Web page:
Transcriptome architecture across tissues in the pig
1 Departament de Ciència Animal i dels Aliments, Facultat de Veterinària, Universitat Autònoma de Barcelona, 08193 Bellaterra, Spain
2 Faculdade de Ciências Agrárias e Veterinária, Universidade Estadual Paulista (UNESP), 14884-900 Jaboticabal – SP, Brazil
3 Departament de Sanitat i d'Anatomia Animals, Facultat de Veterinària, Universitat Autònoma de Barcelona, 08193 Bellaterra, Spain
4 Centre de Recerca en Sanitat Animal (CReSA), Universitat Autònoma de Barcelona, 08193 Bellaterra, Spain
5 Institut Català de Recerca i Estudis Avançats (ICREA), C/Lluis Companys 23, 08010 Barcelona, Spain
BMC Genomics 2008, 9:173 doi:10.1186/1471-2164-9-173Published: 16 April 2008
Artificial selection has resulted in animal breeds with extreme phenotypes. As an organism is made up of many different tissues and organs, each with its own genetic programme, it is pertinent to ask: How relevant is tissue in terms of total transcriptome variability? Which are the genes most distinctly expressed between tissues? Does breed or sex equally affect the transcriptome across tissues?
In order to gain insight on these issues, we conducted microarray expression profiling of 16 different tissues from four animals of two extreme pig breeds, Large White and Iberian, two males and two females. Mixed model analysis and neighbor – joining trees showed that tissues with similar developmental origin clustered closer than those with different embryonic origins. Often a sound biological interpretation was possible for overrepresented gene ontology categories within differentially expressed genes between groups of tissues. For instance, an excess of nervous system or muscle development genes were found among tissues of ectoderm or mesoderm origins, respectively. Tissue accounted for ~11 times more variability than sex or breed. Nevertheless, we were able to confidently identify genes with differential expression across tissues between breeds (33 genes) and between sexes (19 genes). The genes primarily affected by sex were overall different than those affected by breed or tissue. Interaction with tissue can be important for differentially expressed genes between breeds but not so much for genes whose expression differ between sexes.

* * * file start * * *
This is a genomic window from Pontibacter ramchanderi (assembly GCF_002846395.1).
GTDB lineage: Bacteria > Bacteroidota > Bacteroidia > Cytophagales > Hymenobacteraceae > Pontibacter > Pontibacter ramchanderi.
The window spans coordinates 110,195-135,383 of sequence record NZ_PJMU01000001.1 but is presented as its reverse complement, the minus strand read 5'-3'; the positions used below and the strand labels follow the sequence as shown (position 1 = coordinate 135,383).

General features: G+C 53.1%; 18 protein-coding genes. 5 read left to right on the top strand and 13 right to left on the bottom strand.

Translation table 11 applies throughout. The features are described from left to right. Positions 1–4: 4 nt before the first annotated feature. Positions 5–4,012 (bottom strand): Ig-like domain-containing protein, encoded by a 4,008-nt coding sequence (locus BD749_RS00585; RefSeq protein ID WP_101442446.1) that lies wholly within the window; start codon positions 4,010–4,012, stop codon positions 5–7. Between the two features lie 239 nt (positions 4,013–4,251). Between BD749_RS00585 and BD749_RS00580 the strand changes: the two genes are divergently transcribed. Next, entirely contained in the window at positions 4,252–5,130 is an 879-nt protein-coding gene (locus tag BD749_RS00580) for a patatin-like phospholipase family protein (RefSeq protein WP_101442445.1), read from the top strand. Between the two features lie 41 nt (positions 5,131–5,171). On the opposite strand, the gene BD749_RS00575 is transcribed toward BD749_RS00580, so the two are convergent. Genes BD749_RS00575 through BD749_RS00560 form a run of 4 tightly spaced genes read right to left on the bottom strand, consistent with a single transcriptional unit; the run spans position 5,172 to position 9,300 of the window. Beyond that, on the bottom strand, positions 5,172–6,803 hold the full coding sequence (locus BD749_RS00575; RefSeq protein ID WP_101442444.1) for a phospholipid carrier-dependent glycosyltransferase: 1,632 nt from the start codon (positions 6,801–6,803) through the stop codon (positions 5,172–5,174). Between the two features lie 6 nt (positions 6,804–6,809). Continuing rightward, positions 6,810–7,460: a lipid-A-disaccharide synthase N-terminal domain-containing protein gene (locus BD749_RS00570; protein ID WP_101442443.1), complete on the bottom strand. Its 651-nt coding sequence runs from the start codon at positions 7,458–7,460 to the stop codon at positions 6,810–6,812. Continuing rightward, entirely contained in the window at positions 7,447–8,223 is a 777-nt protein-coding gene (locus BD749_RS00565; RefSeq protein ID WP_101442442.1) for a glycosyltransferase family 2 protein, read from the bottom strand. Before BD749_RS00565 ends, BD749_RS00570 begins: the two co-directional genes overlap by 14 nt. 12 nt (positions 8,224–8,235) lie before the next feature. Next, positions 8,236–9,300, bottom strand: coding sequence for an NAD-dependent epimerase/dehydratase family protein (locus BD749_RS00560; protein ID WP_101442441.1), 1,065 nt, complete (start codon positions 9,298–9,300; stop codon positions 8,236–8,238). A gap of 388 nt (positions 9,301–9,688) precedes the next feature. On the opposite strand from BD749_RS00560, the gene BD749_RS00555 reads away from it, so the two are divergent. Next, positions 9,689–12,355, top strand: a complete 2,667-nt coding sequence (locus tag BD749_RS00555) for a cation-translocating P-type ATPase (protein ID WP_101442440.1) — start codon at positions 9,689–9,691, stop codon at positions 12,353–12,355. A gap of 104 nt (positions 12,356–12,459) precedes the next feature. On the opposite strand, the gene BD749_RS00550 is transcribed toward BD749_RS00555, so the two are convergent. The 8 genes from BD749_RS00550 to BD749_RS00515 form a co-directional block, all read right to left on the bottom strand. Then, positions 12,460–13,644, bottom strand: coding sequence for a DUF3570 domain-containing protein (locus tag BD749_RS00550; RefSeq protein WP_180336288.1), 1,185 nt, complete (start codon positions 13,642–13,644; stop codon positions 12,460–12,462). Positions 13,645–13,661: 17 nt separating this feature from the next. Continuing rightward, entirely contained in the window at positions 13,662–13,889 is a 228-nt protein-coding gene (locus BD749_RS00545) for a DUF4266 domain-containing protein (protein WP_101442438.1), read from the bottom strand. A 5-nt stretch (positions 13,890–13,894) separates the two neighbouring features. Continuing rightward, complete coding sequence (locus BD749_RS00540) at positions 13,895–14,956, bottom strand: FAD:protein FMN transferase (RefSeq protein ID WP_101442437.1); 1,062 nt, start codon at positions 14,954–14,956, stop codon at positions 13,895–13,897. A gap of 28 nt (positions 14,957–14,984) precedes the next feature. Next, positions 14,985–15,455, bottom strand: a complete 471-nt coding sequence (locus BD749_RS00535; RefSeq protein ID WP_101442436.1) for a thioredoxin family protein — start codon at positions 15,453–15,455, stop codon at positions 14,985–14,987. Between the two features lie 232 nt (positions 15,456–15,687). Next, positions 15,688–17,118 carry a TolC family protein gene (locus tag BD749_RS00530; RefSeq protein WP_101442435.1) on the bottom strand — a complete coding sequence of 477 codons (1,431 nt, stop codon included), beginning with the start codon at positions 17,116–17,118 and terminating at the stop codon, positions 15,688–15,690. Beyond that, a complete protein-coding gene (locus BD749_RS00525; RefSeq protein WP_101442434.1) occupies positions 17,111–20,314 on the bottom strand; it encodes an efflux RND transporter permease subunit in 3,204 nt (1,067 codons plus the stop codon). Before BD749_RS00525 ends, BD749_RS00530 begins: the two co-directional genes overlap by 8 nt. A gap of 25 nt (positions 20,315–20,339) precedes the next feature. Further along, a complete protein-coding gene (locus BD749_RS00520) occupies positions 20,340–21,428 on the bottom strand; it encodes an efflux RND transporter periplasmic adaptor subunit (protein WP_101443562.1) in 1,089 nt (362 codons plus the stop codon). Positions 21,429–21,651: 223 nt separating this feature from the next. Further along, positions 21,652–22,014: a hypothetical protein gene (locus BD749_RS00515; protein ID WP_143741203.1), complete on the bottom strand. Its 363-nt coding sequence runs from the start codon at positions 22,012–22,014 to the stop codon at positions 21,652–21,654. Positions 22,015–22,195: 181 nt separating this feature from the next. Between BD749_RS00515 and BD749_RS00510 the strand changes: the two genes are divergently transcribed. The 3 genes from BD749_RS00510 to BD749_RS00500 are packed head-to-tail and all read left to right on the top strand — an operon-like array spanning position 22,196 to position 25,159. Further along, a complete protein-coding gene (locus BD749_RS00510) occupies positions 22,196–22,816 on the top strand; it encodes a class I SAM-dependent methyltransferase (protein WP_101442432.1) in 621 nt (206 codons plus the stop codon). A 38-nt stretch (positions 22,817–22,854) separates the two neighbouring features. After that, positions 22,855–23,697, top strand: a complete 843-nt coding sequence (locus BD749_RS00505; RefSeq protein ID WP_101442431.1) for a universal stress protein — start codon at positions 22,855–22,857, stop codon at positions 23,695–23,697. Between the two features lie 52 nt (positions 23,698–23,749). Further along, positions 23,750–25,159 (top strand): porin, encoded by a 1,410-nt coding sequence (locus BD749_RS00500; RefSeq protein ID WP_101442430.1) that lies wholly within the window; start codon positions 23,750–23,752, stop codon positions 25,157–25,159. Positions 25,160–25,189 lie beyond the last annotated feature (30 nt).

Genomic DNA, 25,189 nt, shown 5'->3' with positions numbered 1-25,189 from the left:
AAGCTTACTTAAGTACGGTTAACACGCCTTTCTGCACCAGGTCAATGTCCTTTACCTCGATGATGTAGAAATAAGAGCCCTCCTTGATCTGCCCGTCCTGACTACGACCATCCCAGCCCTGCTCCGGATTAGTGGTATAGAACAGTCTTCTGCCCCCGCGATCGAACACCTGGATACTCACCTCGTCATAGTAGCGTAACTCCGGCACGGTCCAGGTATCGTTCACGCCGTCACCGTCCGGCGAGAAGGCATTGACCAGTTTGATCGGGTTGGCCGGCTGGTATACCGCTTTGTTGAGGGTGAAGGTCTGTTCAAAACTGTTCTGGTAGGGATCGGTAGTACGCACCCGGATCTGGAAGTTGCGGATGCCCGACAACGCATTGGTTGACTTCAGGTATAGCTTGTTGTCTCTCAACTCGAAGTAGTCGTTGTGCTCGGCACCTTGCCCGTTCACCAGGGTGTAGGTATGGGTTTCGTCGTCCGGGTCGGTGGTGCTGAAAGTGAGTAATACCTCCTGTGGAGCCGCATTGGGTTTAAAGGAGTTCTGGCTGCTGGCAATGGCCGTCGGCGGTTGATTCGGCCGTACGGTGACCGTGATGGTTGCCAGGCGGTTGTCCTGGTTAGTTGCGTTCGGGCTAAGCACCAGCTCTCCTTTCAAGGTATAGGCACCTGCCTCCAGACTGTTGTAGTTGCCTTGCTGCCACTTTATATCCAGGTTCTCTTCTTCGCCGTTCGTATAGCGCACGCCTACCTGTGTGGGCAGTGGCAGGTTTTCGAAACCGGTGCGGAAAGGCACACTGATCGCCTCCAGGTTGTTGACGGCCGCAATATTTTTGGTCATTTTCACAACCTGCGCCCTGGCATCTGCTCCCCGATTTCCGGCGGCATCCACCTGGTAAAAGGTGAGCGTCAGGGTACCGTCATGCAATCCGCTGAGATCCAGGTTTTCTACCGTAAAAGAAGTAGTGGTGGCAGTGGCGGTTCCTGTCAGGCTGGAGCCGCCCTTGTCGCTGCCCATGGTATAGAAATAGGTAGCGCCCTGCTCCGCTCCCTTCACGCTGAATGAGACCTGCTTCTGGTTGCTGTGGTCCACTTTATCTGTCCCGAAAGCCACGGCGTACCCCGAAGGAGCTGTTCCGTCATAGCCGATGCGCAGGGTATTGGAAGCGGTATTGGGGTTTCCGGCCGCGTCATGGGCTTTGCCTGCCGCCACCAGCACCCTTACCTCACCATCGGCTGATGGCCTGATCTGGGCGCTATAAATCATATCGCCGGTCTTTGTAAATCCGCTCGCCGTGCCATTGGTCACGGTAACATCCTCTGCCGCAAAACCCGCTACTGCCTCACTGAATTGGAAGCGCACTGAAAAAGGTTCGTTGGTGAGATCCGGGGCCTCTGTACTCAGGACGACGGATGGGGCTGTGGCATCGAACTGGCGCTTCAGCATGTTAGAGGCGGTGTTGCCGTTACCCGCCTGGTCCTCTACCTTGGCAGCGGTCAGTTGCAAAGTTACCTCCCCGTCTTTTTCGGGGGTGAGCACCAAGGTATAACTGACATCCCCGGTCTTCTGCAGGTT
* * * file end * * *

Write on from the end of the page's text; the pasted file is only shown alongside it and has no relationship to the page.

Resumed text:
Embryonic development leaves an enduring footprint on the transcriptome. The interaction in gene × tissue for differentially expressed genes between breeds suggests that animal breeding has targeted differentially each tissue's transcriptome.